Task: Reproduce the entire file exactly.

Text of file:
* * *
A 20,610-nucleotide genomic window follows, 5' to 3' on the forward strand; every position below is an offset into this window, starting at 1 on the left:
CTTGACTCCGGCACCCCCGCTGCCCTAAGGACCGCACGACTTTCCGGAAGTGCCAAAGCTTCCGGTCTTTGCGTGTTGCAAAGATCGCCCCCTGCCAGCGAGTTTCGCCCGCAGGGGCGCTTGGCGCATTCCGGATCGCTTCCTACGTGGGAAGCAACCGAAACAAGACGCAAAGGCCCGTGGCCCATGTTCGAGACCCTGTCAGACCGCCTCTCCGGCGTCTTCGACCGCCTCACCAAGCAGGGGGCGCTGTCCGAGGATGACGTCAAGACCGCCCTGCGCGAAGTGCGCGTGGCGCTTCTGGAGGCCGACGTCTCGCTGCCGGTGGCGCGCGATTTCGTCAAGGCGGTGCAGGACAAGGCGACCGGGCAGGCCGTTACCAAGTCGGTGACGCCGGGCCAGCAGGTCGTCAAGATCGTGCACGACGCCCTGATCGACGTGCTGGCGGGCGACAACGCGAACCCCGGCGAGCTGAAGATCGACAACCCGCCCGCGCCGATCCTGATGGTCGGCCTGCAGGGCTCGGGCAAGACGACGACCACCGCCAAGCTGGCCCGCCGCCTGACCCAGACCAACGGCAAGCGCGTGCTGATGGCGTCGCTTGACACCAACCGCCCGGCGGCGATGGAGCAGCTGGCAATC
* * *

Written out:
A 20,610-nucleotide genomic window follows, 5' to 3' on the forward strand; every position below is an offset into this window, starting at 1 on the left:
CTTGACTCCGGCACCCCCGCTGCCCTAAGGACCGCACGACTTTCCGGAAGTGCCAAAGCTTCCGGTCTTTGCGTGTTGCAAAGATCGCCCCCTGCCAGCGAGTTTCGCCCGCAGGGGCGCTTGGCGCATTCCGGATCGCTTCCTACGTGGGAAGCAACCGAAACAAGACGCAAAGGCCCGTGGCCCATGTTCGAGACCCTGTCAGACCGCCTCTCCGGCGTCTTCGACCGCCTCACCAAGCAGGGGGCGCTGTCCGAGGATGACGTCAAGACCGCCCTGCGCGAAGTGCGCGTGGCGCTTCTGGAGGCCGACGTCTCGCTGCCGGTGGCGCGCGATTTCGTCAAGGCGGTGCAGGACAAGGCGACCGGGCAGGCCGTTACCAAGTCGGTGACGCCGGGCCAGCAGGTCGTCAAGATCGTGCACGACGCCCTGATCGACGTGCTGGCGGGCGACAACGCGAACCCCGGCGAGCTGAAGATCGACAACCCGCCCGCGCCGATCCTGATGGTCGGCCTGCAGGGCTCGGGCAAGACGACGACCACCGCCAAGCTGGCCCGCCGCCTGACCCAGACCAACGGCAAGCGCGTGCTGATGGCGTCGCTTGACACCAACCGCCCGGCGGCGATGGAGCAGCTGGCAATC